BLOWER SIZE AND MANUFACTURER
After considering the applicable charts and starting the blower at the tabulated speed, the operator then adjusts the trailer valves to develop the desired operating pressure.
As one skilled in the art will appreciate, the listed tables are illustrative and many more tables would be required to include all possible combinations and factors relevant in determining the proper unloading airflow velocity. For example, additional charts would need to address filter pressure drop and unloading pressure for each truck, in addition to more tables showing other combinations of unloading lines power take-off ratios for different blower sizes and manufacturers.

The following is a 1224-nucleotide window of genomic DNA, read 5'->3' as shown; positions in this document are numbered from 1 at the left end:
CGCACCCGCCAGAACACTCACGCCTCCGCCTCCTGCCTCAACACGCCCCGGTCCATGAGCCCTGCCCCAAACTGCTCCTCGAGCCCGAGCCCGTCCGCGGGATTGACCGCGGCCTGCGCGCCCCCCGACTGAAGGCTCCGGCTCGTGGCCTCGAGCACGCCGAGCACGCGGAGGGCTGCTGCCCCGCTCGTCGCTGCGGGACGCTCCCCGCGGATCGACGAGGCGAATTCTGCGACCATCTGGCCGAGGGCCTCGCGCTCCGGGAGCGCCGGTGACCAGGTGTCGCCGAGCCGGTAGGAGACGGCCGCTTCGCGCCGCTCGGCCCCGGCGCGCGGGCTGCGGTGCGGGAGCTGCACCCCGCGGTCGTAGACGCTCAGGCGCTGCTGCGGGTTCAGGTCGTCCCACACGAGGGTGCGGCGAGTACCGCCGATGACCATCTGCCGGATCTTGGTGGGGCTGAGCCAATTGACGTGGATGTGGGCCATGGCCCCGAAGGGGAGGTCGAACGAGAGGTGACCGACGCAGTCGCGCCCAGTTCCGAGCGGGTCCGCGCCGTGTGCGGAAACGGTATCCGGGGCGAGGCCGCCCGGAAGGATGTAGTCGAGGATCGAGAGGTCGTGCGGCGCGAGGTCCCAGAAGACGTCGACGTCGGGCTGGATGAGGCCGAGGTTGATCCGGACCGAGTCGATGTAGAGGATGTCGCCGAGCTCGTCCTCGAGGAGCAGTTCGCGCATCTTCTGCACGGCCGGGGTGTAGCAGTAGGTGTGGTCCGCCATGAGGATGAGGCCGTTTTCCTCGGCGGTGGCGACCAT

In actual practice, however, the operators do not always wade through the numerous charts to tabulate the appropriate speed. Instead, engine speed is often set at the discretion of the truck driver at a value that he thinks will unload the truck at the highest rate. The driver seldom knows what blower model or power take-off ratio is installed on the truck and he often lacks any specific training or any written procedures for loading and unloading the products. Further exacerbating the situation, it may be counterintuitive to some drivers that using a lower blower speed can actually result in unloading a bulk truck quicker than a higher blower speed. The unfortunate result of using a less efficient higher blower speed to convey plastic pellets is the generation of more fines and streamers when unloading the pellets. Another consideration is that compression of the air also increases the air temperature, which may result in product damage unless the maximum pressure is limited or a gas cooler is added.